Trump Says He Believes a ‘Great Silent Majority’ Will Vote for Him in November
Trump Says He Believes a ‘Great Silent Majority’ Will Vote for Him in November

By Jack Phillips

Former President Donald Trump on Wednesday said he believes he has a “great silent majority” who will vote for him during the 2024 election.

While speaking to radio host Hugh Hewitt, the former president claimed that he may have the “biggest ever” silent majority, using a term that was popularized by former President Richard Nixon in 1969. He then made reference to the relatively large crowd turnout during last weekend’s rally in Wildwood, New Jersey.

“I have a great silent majority … the term was very, very powerfully associated with Nixon, and I didn’t want to be copying the term actually, so it’s the great silent majority,” President Trump said, adding that he believes that 107,000 people attended the Wildwood rally. The Epoch Times could not immediately authenticate that figure.

The former president in 2020 made similar claims about a silent majority turning out in droves for him during that year’s election. But the term was famously used by President Nixon to refer to conservative voters who did not participate in the current political discourse at the time, later resurfacing in the campaigns of former President Ronald Reagan in the 1980s.

In his interview with Mr. Hewitt, the former president said that he believes inflation may cause some voters to cast ballots in favor of him, coming after the Labor Department released figures Wednesday showing that the consumer price index slightly eased in April.

“It’s a lot of inflation when added to the inflation that we’ve suffered that’s been so bad,” President Trump said, likely referring to years of rising prices since the middle of the COVID-19 pandemic. “It’s got to come down much more. That’s a lot of inflation, their number they announced.”

The former president’s remarks on Wednesday come as a recent poll from Siena College shows that President Joe Biden is trialing the former president in five of six battleground states.

President Trump, notably, is ahead by 6 percentage points in Arizona, 11 points in Georgia, and 13 points in Nevada, the survey revealed. He’s ahead about 3 points in Pennsylvania and 1 point in Wisconsin, while is down by 1 point to President Biden in Michigan. In the 2020 election, races were called for President Biden in all of those states mentioned in the Siena College survey.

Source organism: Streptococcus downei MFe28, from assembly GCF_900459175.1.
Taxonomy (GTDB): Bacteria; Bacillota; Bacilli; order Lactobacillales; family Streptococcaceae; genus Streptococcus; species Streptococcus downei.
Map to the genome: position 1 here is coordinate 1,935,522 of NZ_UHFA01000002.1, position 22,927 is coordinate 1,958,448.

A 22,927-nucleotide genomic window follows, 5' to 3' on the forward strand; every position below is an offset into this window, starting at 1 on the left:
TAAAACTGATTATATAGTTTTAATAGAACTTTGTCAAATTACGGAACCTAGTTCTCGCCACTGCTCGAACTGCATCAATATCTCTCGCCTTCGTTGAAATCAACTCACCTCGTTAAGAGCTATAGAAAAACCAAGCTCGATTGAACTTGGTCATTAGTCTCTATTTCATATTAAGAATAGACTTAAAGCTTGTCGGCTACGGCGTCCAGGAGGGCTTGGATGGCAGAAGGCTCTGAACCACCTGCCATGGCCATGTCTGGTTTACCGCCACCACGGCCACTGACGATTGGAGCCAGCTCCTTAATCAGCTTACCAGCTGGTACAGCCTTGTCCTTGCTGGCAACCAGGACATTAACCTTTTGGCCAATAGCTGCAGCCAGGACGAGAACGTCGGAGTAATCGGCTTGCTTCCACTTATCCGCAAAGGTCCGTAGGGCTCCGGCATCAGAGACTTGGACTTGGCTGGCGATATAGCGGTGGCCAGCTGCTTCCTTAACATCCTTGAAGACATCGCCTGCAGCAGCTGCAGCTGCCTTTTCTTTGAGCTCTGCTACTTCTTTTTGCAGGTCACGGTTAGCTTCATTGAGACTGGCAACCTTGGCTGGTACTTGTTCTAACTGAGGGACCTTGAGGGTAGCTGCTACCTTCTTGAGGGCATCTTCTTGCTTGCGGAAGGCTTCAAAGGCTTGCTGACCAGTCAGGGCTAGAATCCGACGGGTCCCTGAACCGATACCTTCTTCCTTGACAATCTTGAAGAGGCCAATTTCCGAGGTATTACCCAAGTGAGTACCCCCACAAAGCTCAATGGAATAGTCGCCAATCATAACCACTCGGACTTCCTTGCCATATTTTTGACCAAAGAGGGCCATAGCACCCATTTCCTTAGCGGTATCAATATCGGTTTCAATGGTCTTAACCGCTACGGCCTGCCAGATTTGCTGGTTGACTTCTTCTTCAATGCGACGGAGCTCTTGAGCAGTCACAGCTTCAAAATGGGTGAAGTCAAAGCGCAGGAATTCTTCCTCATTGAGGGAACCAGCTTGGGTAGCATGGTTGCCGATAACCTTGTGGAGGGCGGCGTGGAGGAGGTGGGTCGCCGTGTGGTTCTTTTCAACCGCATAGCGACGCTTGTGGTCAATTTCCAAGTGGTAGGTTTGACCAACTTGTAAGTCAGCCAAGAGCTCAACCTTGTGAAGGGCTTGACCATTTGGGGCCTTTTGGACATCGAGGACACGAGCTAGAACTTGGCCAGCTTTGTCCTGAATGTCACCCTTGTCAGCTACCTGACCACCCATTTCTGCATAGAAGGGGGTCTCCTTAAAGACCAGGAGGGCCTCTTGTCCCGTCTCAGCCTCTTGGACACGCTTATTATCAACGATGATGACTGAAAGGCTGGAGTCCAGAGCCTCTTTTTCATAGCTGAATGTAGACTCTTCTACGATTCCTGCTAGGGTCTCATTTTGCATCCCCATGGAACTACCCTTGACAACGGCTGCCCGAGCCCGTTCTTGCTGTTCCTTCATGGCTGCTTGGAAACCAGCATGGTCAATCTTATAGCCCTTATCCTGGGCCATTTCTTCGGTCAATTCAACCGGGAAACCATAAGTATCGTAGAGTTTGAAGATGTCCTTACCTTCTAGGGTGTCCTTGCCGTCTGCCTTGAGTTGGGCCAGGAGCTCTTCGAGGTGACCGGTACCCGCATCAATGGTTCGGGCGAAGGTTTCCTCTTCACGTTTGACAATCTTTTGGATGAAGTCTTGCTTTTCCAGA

In a Wall Street Journal poll conducted in April, President Trump garnered a lead of between 2 and 8 percentage points among voters in Pennsylvania, Michigan, Arizona, Georgia, Nevada, and North Carolina on a ballot that included third-party and independent candidates. The results were similar in a one-on-one matchup with President Biden, it said.

The former president also was viewed as having better physical and mental fitness for the job by 48 percent of respondents, compared to 28 percent for President Biden, the poll showed.

Meanwhile, a recent Reuters-Ipsos poll showed that more Americans believe President Trump would handle the economy better than President Biden. Some 41 percent of respondents in the three-day poll said the former president has the better approach, compared to 34 percent for the current president.

Debate Announcement

On Wednesday, President Biden said in an announcement that he would agree to two debates with President Trump ahead of the 2024 election, holding one in June and another in September.

“I’ve also received and accepted an invitation to a debate hosted by ABC on Tuesday, September 10th,“ the president said on X. ”Trump says he’ll arrange his own transportation. I’ll bring my plane, too. I plan on keeping it for another four years.”

The former president wrote that he accepted his invitation.

“It is my great honor to accept the CNN Debate against Crooked Joe Biden,” President Trump said on Truth Social. “Likewise, I accept the ABC News Debate against Crooked Joe on September 10th,” he added.

In a separate post, he also pushed for a debate to be held on Fox News, which he said could take place on Oct. 2, or about a month from the election.

Robert F. Kennedy Jr., a third-party candidate, suggested on social media after the announcement that he might be excluded from the debate “because they are afraid I would win.”

President Trump, who did not debate his rivals during the Republican nominating race before they all dropped out, has in recent weeks been challenging President Biden to a one-on-one matchup with him, arguing that debates should be held before early voting begins in some states. He also told Mr. Hewitt the debate should be two hours long and that both men should be required to stand.

Wednesdays are a day off for President Trump during his ongoing New York trial, where he is accused of falsifying business records to cover up payments to a woman to keep silent about an alleged affair. He has denied her claims and pleaded not guilty, saying it’s an attempt to harm his 2024 presidential campaign.

The trial is expected to last about two more weeks.

Reuters contributed to this report.

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